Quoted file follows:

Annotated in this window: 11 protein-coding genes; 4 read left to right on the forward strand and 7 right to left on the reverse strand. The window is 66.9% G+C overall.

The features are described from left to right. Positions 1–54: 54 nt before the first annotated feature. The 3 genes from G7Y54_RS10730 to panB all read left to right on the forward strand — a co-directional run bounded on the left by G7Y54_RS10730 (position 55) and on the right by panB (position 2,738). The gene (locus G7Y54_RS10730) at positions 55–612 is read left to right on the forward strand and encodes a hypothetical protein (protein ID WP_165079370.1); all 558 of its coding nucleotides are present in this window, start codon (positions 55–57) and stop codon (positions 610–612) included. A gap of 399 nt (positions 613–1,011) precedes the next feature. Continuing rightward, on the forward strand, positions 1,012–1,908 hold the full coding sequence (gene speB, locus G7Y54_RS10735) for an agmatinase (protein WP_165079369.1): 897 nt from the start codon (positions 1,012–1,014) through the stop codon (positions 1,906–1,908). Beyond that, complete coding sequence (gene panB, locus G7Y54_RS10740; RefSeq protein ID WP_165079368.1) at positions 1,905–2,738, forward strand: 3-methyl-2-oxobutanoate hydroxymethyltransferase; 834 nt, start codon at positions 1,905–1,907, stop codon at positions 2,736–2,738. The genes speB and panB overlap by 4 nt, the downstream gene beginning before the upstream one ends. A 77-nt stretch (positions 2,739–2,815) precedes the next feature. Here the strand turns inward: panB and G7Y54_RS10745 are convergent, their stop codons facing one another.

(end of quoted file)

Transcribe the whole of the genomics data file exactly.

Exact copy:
Annotated in this window: 11 protein-coding genes; 4 read left to right on the forward strand and 7 right to left on the reverse strand. The window is 66.9% G+C overall.

The features are described from left to right. Positions 1–54: 54 nt before the first annotated feature. The 3 genes from G7Y54_RS10730 to panB all read left to right on the forward strand — a co-directional run bounded on the left by G7Y54_RS10730 (position 55) and on the right by panB (position 2,738). The gene (locus G7Y54_RS10730) at positions 55–612 is read left to right on the forward strand and encodes a hypothetical protein (protein ID WP_165079370.1); all 558 of its coding nucleotides are present in this window, start codon (positions 55–57) and stop codon (positions 610–612) included. A gap of 399 nt (positions 613–1,011) precedes the next feature. Continuing rightward, on the forward strand, positions 1,012–1,908 hold the full coding sequence (gene speB, locus G7Y54_RS10735) for an agmatinase (protein WP_165079369.1): 897 nt from the start codon (positions 1,012–1,014) through the stop codon (positions 1,906–1,908). Beyond that, complete coding sequence (gene panB, locus G7Y54_RS10740; RefSeq protein ID WP_165079368.1) at positions 1,905–2,738, forward strand: 3-methyl-2-oxobutanoate hydroxymethyltransferase; 834 nt, start codon at positions 1,905–1,907, stop codon at positions 2,736–2,738. The genes speB and panB overlap by 4 nt, the downstream gene beginning before the upstream one ends. A 77-nt stretch (positions 2,739–2,815) precedes the next feature. Here the strand turns inward: panB and G7Y54_RS10745 are convergent, their stop codons facing one another.